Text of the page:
Archaeologists unearthed a 1,500-year-old structure, believed to be a church, in the northern city of Acre, Israel.
It is the first time the Israel Antiquities Authority has found solid proof that the city of Acre played a role in early Christianity.
“This is an important discovery for the study of Acre,” said Nurit Page, head of the excavation, according to Israel’s Haaretz Daily Newspaper. more >>
[UPDATE] 6/11 4:20 p.m.
Rep. Anthony Weiner is requesting a leave of absence to seek treatment to become a better husband. Weiner's request comes amid numerous calls from Democrats to resign following his Twitter scandal.
Spokeswoman Risa Heller said Saturday that Weiner departed this morning to seek professional treatment. "In light of that, he will request a short leave of absence from the House of Representatives so that he can get evaluated and map out a course of treatment to make himself well." more >>
Eritrean Christians fleeing persecution in their homeland are facing imprisonment, torture, beatings and sexual assault in Egypt, reports Barnabas Fund.
The charity, which supports the persecuted church worldwide, estimates that hundreds of Eritrean Christian refugees have been subjected to terrible abuse after arriving in Egypt.
Egypt is the most popular destination for Christians escaping from Eritrea, one of the most hostile countries in the world for followers of the faith. more >>
As Egypt attempts to lay the foundations for its new long-term government, a recent poll suggests that most Egyptians only want an advisory role for religious leaders.
A Gallup survey released earlier this week indicated that Egyptians, although on the whole were positive about their futures, and their country’s economic prospects, they were cautious about religious leaders taking any mainstream roles within the new government setup.
It was found that 92% of Egyptians thought it vital to include freedom of speech in drafting a new constitution for the country. In addition, 67% said they would also draft a provision for freedom of religion. more >>
Critics of American exceptionalism dismiss it as dangerous, nationalistic arrogance, pointing to unilateralism as evidence of a defiant refusal to play by the global rules. Jim Wallis warned of the Bush administration’s “theology of empire.” Kevin Phillips denounced “hubris-driven national strategic and military overreach” fueled by blind faith and religious excesses in the American empire’s illusory, crippling belief in its own exceptionalism.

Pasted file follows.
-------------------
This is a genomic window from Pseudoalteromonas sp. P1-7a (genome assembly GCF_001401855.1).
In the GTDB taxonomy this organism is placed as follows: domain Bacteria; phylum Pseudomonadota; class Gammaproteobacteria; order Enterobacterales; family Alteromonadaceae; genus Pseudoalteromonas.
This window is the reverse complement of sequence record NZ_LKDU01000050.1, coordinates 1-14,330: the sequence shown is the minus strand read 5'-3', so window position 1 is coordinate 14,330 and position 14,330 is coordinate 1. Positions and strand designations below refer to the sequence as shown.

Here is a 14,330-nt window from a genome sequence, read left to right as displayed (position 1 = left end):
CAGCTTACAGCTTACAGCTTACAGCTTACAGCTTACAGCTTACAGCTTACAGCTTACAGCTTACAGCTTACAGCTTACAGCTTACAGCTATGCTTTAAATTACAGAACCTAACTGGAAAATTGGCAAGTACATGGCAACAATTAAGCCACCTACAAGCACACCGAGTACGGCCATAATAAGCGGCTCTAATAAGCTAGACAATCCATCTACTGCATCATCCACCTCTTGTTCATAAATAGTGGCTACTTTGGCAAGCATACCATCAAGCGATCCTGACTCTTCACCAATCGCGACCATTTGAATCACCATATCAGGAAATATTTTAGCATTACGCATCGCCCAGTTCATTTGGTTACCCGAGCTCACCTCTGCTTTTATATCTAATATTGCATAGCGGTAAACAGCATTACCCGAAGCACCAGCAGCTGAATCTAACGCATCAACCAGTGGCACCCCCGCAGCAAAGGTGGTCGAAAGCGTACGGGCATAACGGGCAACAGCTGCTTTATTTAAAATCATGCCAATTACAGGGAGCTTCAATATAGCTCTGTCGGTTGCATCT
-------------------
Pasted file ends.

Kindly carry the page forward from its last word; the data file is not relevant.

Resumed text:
Without a sense of America’s special role in the world, we are reduced to multilateral cooperation under global values created by multilateral committees. That was certainly not the position of the United States in the cataclysmic world wars of the twentieth century-and millions of people have reason to thank God that it wasn’t. Is American exceptionalism the “delusion” that we are different? Or is it the conviction that when we can do something to prevent horrible evils, and others won’t act, we have an obligation to do so, based on the blessings God has poured out on us and the ability God has given us to do something about such evils?
I believe that if we do not act in such circumstances, we become morally culpable. Now, there are times when terrible things are happening, but the consequences of our intervention would be as horrible or even more horrible than what we’re trying to stop: North Korea is a good example. Probably no country in the world is routinely committing more atrocities against its own people and crushing more human rights on a daily basis than the North Korean government. If we were to attempt to intervene militarily either unilaterally or multilaterally, in the first week or two alone, the intervention likely would cause the deaths of between five hundred thousand and a million North and South Koreans and several thousand Americans. The only institution that functions in North Korea is their military, and they would respond to any attempt by us to intervene with massive attacks on South Korean and American facilities. The disproportionate death toll among Koreans as well as Americans seeking to intervene would outweigh the intended good of such action. more >>
International Christian Concern has reacted with alarm to a proposal by Muslim clerics and politicians for the Bible to be banned in Pakistan.
In a statement on Thursday, ICC’s Regional Manager for South Asia, Jonathan Racho, said: “We are concerned by this call to the Bible in Pakistan. This demand by the Islamists is additional evidence of the worsening persecution of Christians in Pakistan.”
Last month, the leader of the Jamiat Ulema-e-Islam (Samiul Haq) or JUI-S party demanded for the Supreme Court of Pakistan to ban the Bible, saying “blasphemous” portions had been “added to the Bible.” more >>